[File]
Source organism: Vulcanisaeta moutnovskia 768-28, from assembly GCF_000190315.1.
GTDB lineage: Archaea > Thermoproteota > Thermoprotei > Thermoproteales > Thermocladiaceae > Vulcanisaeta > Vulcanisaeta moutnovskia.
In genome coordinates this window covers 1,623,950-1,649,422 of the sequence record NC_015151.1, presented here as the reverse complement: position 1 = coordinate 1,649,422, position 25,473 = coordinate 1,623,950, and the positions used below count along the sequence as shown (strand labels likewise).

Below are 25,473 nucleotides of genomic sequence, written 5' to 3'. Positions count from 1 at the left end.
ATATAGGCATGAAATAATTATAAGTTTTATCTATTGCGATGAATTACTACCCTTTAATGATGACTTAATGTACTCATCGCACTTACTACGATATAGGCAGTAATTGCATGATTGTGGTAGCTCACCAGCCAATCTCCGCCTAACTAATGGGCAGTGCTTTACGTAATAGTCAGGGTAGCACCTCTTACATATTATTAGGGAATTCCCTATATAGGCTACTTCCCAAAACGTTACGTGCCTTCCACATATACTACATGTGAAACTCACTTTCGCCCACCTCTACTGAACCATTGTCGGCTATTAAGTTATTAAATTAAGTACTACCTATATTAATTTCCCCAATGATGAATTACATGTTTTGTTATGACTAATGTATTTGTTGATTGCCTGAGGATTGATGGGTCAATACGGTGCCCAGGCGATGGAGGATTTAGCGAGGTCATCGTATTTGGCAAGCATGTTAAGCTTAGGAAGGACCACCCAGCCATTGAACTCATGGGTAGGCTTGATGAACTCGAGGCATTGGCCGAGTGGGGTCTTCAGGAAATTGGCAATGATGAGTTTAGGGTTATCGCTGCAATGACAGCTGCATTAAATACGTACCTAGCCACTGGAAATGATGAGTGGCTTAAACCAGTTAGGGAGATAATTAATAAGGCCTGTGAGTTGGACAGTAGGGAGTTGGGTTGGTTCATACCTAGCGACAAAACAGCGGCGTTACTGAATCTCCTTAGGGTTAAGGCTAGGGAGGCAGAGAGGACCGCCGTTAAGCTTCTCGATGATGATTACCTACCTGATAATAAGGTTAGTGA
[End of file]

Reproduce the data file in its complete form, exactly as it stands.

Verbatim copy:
Source organism: Vulcanisaeta moutnovskia 768-28, from assembly GCF_000190315.1.
GTDB lineage: Archaea > Thermoproteota > Thermoprotei > Thermoproteales > Thermocladiaceae > Vulcanisaeta > Vulcanisaeta moutnovskia.
In genome coordinates this window covers 1,623,950-1,649,422 of the sequence record NC_015151.1, presented here as the reverse complement: position 1 = coordinate 1,649,422, position 25,473 = coordinate 1,623,950, and the positions used below count along the sequence as shown (strand labels likewise).

Below are 25,473 nucleotides of genomic sequence, written 5' to 3'. Positions count from 1 at the left end.
ATATAGGCATGAAATAATTATAAGTTTTATCTATTGCGATGAATTACTACCCTTTAATGATGACTTAATGTACTCATCGCACTTACTACGATATAGGCAGTAATTGCATGATTGTGGTAGCTCACCAGCCAATCTCCGCCTAACTAATGGGCAGTGCTTTACGTAATAGTCAGGGTAGCACCTCTTACATATTATTAGGGAATTCCCTATATAGGCTACTTCCCAAAACGTTACGTGCCTTCCACATATACTACATGTGAAACTCACTTTCGCCCACCTCTACTGAACCATTGTCGGCTATTAAGTTATTAAATTAAGTACTACCTATATTAATTTCCCCAATGATGAATTACATGTTTTGTTATGACTAATGTATTTGTTGATTGCCTGAGGATTGATGGGTCAATACGGTGCCCAGGCGATGGAGGATTTAGCGAGGTCATCGTATTTGGCAAGCATGTTAAGCTTAGGAAGGACCACCCAGCCATTGAACTCATGGGTAGGCTTGATGAACTCGAGGCATTGGCCGAGTGGGGTCTTCAGGAAATTGGCAATGATGAGTTTAGGGTTATCGCTGCAATGACAGCTGCATTAAATACGTACCTAGCCACTGGAAATGATGAGTGGCTTAAACCAGTTAGGGAGATAATTAATAAGGCCTGTGAGTTGGACAGTAGGGAGTTGGGTTGGTTCATACCTAGCGACAAAACAGCGGCGTTACTGAATCTCCTTAGGGTTAAGGCTAGGGAGGCAGAGAGGACCGCCGTTAAGCTTCTCGATGATGATTACCTACCTGATAATAAGGTTAGTGA